If you need further proof that we are living in a literal science fiction movie right now, look no further than the fact that the U.S. Defense Department is thinking about strapping jetpacks onto its special forces cadres. Well, actually the term they are using is “portable personal air mobility system,” but you get the picture.
The Defense Advanced Research Projects Agency (DARPA), the Pentagon’s R&D hub for new military technologies, recently opened a bid for research proposals involving said “air mobility” systems. The agency has offered up to $1.5 million in development costs to vendors willing to make flying commandos a reality.
These new systems could include not just jetpacks, but a whole variety of other flying outfits designed to be operated by a single person, including “powered gliders, powered wingsuits, and powered parafoils which could leverage emerging electric propulsion technologies, hydrogen fuel cells or conventional heavy fuel propulsion systems,” a recently published solicitation document states. Said apparatuses could eventually be outfitted with “computer assisted control functions and intuitive interfaces” the agency says, apparently envisioning a literal Iron Man suit.
These superhero outfits might be useful in a variety of military settings and operations, DARPA says, including “urban augmented combat, CSAR [combat search and rescue], Maritime interdiction and SOF Infil/Exfil [special forces operations to get in/out of a given situation].” As such, “a variety of DOD missions and users may be interested in transitioning the technology to an operational capacity including a variety of Special Forces units,” the agency concludes.
So, yes, imagine SEAL Team Six meets Boba Fett, or something else equal parts horrifying and amazing. DARPA seems to want their flying suits to be quiet, resilient, and ready-made and easy to use. The agency says that the products should be designed:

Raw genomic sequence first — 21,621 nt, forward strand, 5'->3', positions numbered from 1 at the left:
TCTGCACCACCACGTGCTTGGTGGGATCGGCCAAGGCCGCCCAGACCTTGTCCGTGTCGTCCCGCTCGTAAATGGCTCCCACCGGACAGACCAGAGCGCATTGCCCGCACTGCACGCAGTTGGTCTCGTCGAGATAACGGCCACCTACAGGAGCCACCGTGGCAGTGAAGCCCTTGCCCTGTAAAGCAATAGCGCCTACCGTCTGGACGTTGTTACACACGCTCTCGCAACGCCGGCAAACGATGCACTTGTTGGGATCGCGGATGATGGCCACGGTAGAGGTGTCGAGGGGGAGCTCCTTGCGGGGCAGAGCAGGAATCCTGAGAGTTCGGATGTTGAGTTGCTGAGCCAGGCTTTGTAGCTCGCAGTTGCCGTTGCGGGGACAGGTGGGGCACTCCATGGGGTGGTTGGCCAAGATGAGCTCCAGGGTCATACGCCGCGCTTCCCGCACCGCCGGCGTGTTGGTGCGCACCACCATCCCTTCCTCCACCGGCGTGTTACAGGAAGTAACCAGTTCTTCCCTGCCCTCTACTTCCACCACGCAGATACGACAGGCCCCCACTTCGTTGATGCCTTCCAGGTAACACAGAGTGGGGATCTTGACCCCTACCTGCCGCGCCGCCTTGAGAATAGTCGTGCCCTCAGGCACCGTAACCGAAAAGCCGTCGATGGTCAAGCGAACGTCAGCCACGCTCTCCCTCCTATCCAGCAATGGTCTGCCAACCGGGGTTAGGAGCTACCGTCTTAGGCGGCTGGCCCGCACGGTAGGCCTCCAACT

...such that assembly and deployment can occur in less than 10 minutes using only simple tools or no tools at all. The platforms must not require assistance from external equipment or other unique environmental factors (e.g. wind, elevation, etc.) for launch/recovery...When deployed, the platform will be designed with simplified operations in mind, so that someone unfamiliar with the platform could be educated in its safe and effective use with relatively little training.
While jetpacks have existed for decades, they have mostly been used as a novelty act—showing up at airshows and other public events as a form of entertainment. They tend to be noisy, hard to maneuver, and run out of steam pretty quickly, which is why they have never seen operational use by military forces. DARPA, which has played a role in the development of innumerable technological advancements—from GPS systems to the internet—is a good place to at least attempt to turn this dystopian ambition into a reality, though it remains to be seen if they and their private sector partners can pull it off.